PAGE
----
Sunset comes early in the mountains right now and you can pretty much expect it to be dark before dinner. But, just because it looks like nighttime out there doesn’t mean you have to call it a day. Here are some great after-dark activities to try this winter in the nearby mountain areas.
Ice Walking in Grotto Canyon
Located east of Canmore near Exshaw, Grotto Canyon is a fantastic place for an evening ice walk during the winter months. The Grotto Canyon trail is a loop of just over 2.8 kilometres and has a low elevation gain. Canadian Rockies Experience offers tours of the canyon, which have grown in popularity over the past two years amongst experienced and novice hikers, alike. The guided, three-and-a-half-hour tours are perfect for small groups and families, and include safety gear like headlamps and traction aids, as well as freshly baked desserts and brewed hot beverages from local bakery Wild Grazing.
Soaking Up the Stars in Kananaskis
Relaxing in a heated pool or natural hot springs while being able to see your breath in the winter air is a must-do experience. Kananaskis Nordic Spa is open most evenings until 9 p.m., with hot and cold temperature pools to cycle through as well as various steam rooms and saunas. Pair your spa night with a stay at the adjacent Pomeroy Kananaskis Lodge so you don’t have to drive home afterwards. Note that, as of June 1, 2021, all vehicles stopping in Kananaskis Country must have a Kananaskis Conservation Pass, which can be purchased online. (Some exemptions exist).
Outdoor Skating in Canmore
Canmore is an outdoor skating mecca, with a variety of natural skating spots in the nearby mountain areas. But you’ll also find great outdoor ice right in the heart of town at The Pond. Conveniently located just two blocks from Main Street on 7th Avenue at Mallard Alley, the Pond’s ice is maintained daily by the Parks Department and flooded several times per week (weather permitting). The public rink is lit up nightly until 10 p.m. for evening skating and there’s a gazebo area with benches and heating if you’d rather just chill.
Night-Skiing at Norquay
Norquay ski resort offers the only night-skiing experience in the Canadian Rockies. On Friday and Saturday evenings during the winter, Norquay opens three freshly groomed green runs. The night-skiing zone is lit up by floodlights and includes the terrain park for those who like hitting jumps and rail features. If you aren’t much of a skier or snowboarding enthusiast, there’s also night-tubing in the tube park. Cap off your evening at the Lone Pine Pub with a Norquay 95 Quality Time session ale from Banff Ave Brewing Co., created in 2020 in celebration of Norquay’s 95th season.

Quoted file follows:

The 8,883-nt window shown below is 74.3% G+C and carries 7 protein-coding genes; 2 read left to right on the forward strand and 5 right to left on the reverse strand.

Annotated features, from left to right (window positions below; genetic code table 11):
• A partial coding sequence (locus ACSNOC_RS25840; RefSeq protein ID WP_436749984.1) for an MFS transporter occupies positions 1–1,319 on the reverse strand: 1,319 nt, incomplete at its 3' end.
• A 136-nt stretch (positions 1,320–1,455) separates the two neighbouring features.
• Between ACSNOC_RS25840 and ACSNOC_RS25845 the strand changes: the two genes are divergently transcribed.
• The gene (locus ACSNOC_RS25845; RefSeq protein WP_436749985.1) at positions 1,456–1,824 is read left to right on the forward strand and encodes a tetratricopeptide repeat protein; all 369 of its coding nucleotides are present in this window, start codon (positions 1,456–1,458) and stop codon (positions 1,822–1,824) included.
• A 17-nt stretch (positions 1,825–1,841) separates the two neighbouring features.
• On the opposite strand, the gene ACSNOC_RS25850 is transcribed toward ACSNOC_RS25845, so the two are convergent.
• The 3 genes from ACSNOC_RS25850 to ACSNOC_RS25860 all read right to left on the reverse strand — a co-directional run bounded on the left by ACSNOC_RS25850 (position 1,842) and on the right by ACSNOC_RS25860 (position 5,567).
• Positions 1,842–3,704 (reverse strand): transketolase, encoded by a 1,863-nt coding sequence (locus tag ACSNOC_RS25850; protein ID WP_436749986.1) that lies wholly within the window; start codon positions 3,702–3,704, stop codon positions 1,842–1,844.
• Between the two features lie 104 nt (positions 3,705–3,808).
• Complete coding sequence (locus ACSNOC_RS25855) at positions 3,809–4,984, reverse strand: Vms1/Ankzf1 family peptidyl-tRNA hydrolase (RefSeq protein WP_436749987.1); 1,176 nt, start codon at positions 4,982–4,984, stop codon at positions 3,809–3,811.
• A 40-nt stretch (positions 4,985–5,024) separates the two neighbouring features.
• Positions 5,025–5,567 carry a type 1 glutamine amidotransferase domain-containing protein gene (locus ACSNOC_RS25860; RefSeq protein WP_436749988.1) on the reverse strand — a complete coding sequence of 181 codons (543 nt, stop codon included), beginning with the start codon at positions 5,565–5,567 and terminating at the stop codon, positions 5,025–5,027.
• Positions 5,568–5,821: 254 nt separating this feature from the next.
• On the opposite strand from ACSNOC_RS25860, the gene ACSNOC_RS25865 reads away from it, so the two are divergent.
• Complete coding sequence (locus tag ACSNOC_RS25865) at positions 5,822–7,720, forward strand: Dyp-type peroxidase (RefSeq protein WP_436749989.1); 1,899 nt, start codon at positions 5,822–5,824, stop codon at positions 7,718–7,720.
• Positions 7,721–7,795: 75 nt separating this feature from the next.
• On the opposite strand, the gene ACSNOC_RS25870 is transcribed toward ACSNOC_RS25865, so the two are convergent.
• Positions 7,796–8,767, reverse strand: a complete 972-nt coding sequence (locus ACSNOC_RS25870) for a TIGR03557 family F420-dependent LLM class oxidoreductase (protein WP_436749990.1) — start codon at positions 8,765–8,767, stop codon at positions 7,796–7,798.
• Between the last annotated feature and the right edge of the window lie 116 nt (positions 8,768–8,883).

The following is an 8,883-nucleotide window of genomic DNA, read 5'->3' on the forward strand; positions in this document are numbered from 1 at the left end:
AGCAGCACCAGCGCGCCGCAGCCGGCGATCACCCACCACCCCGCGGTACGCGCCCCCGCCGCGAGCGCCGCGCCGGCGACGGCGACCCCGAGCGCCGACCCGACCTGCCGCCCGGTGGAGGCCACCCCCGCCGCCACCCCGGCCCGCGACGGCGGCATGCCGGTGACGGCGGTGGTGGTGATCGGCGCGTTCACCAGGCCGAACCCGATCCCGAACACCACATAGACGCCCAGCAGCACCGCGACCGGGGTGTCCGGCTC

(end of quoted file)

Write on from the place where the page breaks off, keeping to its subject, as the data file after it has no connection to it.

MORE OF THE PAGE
Fat-Biking in Fernie
Fernie Alpine Resort offers guided fat-biking tours on Tuesday evenings throughout the winter starting at 5 p.m., and on other evenings by request. These family-friendly tours usually last about two hours and proceed along groomed snow trails at the resort and through the nearby forested areas. Dressing for winter cycling can be a bit of a challenge, especially when it comes to footwear — shoes that are warm and waterproof, but less bulky than full winter boots are the best option. Fat bike rentals at the resort include headlamps (very important for riding at night).
Sleigh Riding at Lake Louise
Those seeking a more serene way of enjoying the mountains can venture up to Lake Louise for an evening sleigh ride with Brewster Adventures. The 45- to 60-minute rides set out from the grand Fairmont Chateau Lake Louise hotel in a horse-drawn sleigh with cozy, upholstered seats. Brewster Adventures offers regular bookings for a maximum of 10 to 12 people, as well as private bookings. There’s also a two-seater cutter-sleigh, for a more intimate experience. The evening sleigh rides offer the perfect setting for seeing the stars and a great opportunity to take photos.
Stargazing in Jasper
No list of after-dark activities in the mountains would be complete without stargazing in Jasper. With the area designated a Dark Sky Preserve in 2011, citizens of Jasper take light pollution very seriously — many of the streetlights in town point downward so as not to create excess light. The Jasper Planetarium offers a guided telescope and planetarium experience. You’ll learn about local constellations of First Nations peoples, the Northern Lights and more inside the planetarium, while outside, you’ll look through powerful telescopes and get the chance to handle meteorites, Mars rocks and moon rocks.